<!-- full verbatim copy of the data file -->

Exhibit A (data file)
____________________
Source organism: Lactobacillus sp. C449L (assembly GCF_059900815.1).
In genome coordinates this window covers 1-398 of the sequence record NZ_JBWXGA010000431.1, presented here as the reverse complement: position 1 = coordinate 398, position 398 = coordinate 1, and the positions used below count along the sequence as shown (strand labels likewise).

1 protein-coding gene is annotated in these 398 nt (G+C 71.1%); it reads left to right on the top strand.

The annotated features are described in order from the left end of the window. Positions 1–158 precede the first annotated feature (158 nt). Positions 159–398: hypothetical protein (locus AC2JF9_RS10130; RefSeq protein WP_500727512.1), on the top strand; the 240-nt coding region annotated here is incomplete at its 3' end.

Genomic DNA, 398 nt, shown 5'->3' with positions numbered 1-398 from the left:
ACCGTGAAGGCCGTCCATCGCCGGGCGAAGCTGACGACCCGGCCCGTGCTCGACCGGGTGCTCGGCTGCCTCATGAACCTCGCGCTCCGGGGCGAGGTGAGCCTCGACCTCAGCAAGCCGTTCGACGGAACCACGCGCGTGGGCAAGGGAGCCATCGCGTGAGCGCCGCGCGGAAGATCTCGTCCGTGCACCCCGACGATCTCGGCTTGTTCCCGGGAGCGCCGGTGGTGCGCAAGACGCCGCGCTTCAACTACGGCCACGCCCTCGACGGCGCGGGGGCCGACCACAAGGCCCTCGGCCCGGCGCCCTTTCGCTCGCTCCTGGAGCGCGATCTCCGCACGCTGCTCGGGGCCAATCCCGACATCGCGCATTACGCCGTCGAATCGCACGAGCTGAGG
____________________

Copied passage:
Source organism: Lactobacillus sp. C449L (assembly GCF_059900815.1).
In genome coordinates this window covers 1-398 of the sequence record NZ_JBWXGA010000431.1, presented here as the reverse complement: position 1 = coordinate 398, position 398 = coordinate 1, and the positions used below count along the sequence as shown (strand labels likewise).

1 protein-coding gene is annotated in these 398 nt (G+C 71.1%); it reads left to right on the top strand.

The annotated features are described in order from the left end of the window. Positions 1–158 precede the first annotated feature (158 nt). Positions 159–398: hypothetical protein (locus AC2JF9_RS10130; RefSeq protein WP_500727512.1), on the top strand; the 240-nt coding region annotated here is incomplete at its 3' end.

Genomic DNA, 398 nt, shown 5'->3' with positions numbered 1-398 from the left:
ACCGTGAAGGCCGTCCATCGCCGGGCGAAGCTGACGACCCGGCCCGTGCTCGACCGGGTGCTCGGCTGCCTCATGAACCTCGCGCTCCGGGGCGAGGTGAGCCTCGACCTCAGCAAGCCGTTCGACGGAACCACGCGCGTGGGCAAGGGAGCCATCGCGTGAGCGCCGCGCGGAAGATCTCGTCCGTGCACCCCGACGATCTCGGCTTGTTCCCGGGAGCGCCGGTGGTGCGCAAGACGCCGCGCTTCAACTACGGCCACGCCCTCGACGGCGCGGGGGCCGACCACAAGGCCCTCGGCCCGGCGCCCTTTCGCTCGCTCCTGGAGCGCGATCTCCGCACGCTGCTCGGGGCCAATCCCGACATCGCGCATTACGCCGTCGAATCGCACGAGCTGAGG